- Although half of the global population is already connected to the Internet, there is a need for greater broadband connectivity and telecommunication services in communities, rural and remote areas that are undeserved.
- High-altitude platform station (HAPS) systems can potentially be used to provide both fixed broadband connectivity for end users and transmission links between the mobile and core networks for backhauling traffic. Both types of HAPS applications would enable wireless broadband deployment in remote areas, including in mountainous, coastal and desert areas.
- In some situations, HAPS may be rapidly deployed for disaster recovery communications, particularly because the use of inter-HAPS links allows the provision of services with minimal ground network infrastructure.
- ITU Radio Regulations (RR) define HAPS as radio stations located on an object at an altitude of 20-50 kilometres and at a specified, nominal, fixed point relative to the Earth.
- Some industries are currently testing the delivery of broadband access via HAPS using lightweight, solar-powered aircraft and airships at an altitude of 20-25 kilometres operating continually for several months.
- Possible global and regionally harmonized designations for HAPS at the World Radiocommunication Conference (WRC-19) taking place from 28 October to 22 November 2019 in Sharm el-Sheikh, Egypt, may facilitate the development of HAPS services and allow trials to move towards commercial deployments.
- HAPS contribute, in particular, to Sustainable Development Goal 9 (industry, innovation and infrastructure) by allowing for greater broadband connectivity and telecommunication services, particularly in communities, rural and remote areas that are undeserved.
CHALLENGES AND SOLUTIONS: BUILDING 5G NETWORKS FOR THE FUTURE
The technological innovations and the growing urgency to expand the availability of broadband led to the development of high-altitude platform station (HAPS) systems. These easily deployable stations operating in the stratosphere (layer of the Earth’s atmosphere starting at 20 kilometres) are high enough to provide service to a large area or to augment the capacity of other broadband service providers.
HAPS is not a new concept and ITU studies of HAPS began around 1996. Nevertheless, HAPS have become more viable due to the evolution of technology through advances in solar panel efficiency, battery energy density, lightweight composite materials, autonomous avionics and antennas.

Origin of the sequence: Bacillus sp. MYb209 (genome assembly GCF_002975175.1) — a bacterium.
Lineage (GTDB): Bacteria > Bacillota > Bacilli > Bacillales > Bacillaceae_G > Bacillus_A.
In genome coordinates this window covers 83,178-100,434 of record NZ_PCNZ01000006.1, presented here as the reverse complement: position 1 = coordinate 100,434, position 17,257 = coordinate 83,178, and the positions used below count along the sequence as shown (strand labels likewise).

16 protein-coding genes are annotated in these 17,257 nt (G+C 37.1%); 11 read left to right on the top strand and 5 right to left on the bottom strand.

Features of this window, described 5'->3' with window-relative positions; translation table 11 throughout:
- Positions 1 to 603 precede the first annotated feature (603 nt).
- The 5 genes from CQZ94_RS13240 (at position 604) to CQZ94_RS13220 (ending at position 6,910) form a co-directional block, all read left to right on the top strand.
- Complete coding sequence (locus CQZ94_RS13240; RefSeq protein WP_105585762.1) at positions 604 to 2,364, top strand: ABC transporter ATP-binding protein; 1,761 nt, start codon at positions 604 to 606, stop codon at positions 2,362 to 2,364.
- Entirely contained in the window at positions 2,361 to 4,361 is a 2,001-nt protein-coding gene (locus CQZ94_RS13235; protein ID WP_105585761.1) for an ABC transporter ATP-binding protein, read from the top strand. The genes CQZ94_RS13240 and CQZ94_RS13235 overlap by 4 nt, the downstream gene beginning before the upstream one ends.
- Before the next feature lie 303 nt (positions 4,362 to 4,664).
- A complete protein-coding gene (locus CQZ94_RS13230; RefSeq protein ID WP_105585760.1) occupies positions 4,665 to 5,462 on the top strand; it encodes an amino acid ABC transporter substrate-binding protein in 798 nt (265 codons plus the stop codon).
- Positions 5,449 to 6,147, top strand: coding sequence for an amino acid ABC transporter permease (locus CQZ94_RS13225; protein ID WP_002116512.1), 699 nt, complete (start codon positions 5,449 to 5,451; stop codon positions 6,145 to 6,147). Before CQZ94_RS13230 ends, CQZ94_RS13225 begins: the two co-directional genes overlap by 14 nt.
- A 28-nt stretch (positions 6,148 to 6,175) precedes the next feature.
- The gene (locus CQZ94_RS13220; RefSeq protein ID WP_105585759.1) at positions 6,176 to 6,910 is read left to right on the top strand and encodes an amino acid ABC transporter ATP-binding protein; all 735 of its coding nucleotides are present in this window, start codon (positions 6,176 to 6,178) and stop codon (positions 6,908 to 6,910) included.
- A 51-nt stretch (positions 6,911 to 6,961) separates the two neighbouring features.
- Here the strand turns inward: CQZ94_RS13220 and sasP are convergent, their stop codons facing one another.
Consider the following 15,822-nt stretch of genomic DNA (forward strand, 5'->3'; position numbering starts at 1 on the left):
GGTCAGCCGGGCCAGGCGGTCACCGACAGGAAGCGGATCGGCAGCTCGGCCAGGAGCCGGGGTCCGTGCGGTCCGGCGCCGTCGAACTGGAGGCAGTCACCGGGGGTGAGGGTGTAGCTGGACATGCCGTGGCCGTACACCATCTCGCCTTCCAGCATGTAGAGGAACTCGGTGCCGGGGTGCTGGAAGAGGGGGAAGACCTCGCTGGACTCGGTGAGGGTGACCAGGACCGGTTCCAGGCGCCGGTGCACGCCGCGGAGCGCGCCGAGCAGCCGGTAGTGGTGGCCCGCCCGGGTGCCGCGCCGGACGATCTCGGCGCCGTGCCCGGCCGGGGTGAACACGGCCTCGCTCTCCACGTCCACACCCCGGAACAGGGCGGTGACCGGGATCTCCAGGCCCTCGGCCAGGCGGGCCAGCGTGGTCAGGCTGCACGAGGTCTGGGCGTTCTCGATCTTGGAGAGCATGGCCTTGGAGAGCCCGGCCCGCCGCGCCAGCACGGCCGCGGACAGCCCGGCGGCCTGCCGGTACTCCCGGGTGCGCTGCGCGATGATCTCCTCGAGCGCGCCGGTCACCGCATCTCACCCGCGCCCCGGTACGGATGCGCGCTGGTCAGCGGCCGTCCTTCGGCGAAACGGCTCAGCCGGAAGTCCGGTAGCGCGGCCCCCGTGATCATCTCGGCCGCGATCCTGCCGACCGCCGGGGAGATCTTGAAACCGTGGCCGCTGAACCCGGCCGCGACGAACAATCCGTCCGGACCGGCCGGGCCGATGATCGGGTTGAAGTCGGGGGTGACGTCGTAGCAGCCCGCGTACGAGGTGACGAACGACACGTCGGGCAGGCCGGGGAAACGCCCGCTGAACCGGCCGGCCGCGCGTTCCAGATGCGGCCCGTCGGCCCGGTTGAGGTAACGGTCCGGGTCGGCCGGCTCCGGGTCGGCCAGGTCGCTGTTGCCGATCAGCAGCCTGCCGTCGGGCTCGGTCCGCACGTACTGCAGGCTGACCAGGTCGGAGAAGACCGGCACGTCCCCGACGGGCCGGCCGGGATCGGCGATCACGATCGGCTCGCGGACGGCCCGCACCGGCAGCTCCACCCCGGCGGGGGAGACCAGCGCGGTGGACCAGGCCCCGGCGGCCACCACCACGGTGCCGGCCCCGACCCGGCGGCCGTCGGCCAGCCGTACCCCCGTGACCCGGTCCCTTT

Recent test deployments delivering broadband Internet access using stations approximately 20 km above ground have demonstrated their ability to provide connectivity to remote or underserved communities.
Nevertheless, HAPS systems face challenges to becoming a commercially available option to drive global broadband delivery, especially in countries with limited infrastructure.
The current ITU-R studies estimate that the total spectrum needs for HAPS systems is in the range from 396 MHz to 2 969 MHz for the ground-to-HAPS platform links and in the range from 324 MHz to 1 505 MHz for the HAPS-platform-to-ground links. These ranges include the spectrum needs to cover specific applications (e.g. disaster relief missions) and for connectivity applications (e.g. commercial broadband).
Three world radiocommunication conferences (WRC-97, WRC-2000 and WRC-12) designated spectrum for HAPS in the frequency bands 47/48 GHz, 2 GHz, 27/31 GHz and 6 GHz respectively.
The ITU-R studies on spectrum needs for HAPS demonstrate that spectrum requirements for broadband HAPS applications may not be fully accommodated within current HAPS identifications. In addition, some of the current HAPS frequency bands have geographical limitations, while common worldwide identifications for HAPS are desirable to improve and harmonize their utilization.
Therefore, additional spectrum is being considered to be identified for HAPS systems, taking into account that HAPS will need to ensure the protection of existing and future services, such as mobile and satellite services.
The revision of the regulatory provisions for HAPS may include global or regional designations for HAPS, limitations regarding link directions, and inclusion of technical conditions of operation of HAPS systems for the protection of other services. Further conditions could be imposed on the operation of HAPS, such as mandatory coordination with potentially affected countries and notification of the stations to ITU.
Source: https://www.itu.int/en/mediacentre/backgrounders/Pages/High-altitude-platform-systems.aspx © ITU 2019 All Rights Reserved